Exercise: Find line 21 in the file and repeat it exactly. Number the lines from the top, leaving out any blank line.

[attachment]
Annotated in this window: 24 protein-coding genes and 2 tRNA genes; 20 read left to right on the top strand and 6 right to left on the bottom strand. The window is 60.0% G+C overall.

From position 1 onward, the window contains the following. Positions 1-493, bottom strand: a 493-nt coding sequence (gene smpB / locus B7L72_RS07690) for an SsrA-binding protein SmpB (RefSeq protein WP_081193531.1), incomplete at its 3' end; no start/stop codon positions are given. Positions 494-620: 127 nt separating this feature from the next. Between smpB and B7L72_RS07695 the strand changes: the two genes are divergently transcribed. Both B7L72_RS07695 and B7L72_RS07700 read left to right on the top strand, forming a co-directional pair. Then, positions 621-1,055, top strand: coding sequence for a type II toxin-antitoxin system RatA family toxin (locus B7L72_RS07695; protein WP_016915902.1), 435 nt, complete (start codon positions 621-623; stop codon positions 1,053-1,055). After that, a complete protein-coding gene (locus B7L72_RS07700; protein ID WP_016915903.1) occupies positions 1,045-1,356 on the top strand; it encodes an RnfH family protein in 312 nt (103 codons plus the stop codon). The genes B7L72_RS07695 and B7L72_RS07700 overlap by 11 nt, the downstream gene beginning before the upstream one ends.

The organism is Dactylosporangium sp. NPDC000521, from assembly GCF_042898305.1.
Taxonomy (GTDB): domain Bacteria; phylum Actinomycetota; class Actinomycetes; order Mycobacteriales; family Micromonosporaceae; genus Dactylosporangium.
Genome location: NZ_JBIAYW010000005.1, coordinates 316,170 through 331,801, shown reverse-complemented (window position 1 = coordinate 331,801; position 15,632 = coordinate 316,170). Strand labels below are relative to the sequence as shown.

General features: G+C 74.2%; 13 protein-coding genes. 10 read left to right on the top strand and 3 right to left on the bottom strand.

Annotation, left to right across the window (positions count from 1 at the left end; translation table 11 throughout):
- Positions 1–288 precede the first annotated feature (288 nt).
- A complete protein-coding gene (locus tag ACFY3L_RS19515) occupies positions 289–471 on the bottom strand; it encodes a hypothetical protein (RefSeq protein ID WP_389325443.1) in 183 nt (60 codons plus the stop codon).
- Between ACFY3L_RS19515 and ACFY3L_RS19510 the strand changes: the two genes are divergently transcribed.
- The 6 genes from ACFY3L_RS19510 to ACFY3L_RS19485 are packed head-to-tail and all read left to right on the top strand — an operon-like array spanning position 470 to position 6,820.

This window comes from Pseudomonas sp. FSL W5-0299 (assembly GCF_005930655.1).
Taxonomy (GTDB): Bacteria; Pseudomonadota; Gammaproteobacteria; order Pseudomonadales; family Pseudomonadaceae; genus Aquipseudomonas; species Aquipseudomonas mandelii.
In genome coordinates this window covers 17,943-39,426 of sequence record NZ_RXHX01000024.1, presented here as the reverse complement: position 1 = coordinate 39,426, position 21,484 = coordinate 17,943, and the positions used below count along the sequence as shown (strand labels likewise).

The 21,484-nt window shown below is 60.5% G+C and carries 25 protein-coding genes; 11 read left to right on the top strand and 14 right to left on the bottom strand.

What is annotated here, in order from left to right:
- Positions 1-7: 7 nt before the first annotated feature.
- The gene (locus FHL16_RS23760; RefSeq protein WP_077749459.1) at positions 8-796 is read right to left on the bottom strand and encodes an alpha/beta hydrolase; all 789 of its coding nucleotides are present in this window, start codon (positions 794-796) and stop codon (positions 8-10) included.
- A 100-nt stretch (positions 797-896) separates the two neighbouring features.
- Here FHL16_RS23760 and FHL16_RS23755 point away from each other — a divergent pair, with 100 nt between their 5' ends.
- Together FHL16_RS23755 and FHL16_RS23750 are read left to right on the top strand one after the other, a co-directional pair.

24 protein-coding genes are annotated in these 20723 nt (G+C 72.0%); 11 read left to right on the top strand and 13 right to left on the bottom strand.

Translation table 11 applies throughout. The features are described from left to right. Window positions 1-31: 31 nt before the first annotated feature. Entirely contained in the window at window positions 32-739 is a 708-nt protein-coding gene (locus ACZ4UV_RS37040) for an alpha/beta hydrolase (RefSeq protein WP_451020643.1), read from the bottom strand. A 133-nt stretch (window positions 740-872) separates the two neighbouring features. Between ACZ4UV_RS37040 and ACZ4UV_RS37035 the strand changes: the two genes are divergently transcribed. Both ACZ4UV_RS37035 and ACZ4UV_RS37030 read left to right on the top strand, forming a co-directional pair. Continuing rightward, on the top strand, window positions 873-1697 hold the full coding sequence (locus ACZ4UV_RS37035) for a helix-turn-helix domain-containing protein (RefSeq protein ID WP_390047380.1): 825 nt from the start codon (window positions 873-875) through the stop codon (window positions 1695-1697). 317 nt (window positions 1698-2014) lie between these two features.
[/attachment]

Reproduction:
- Together FHL16_RS23755 and FHL16_RS23750 are read left to right on the top strand one after the other, a co-directional pair.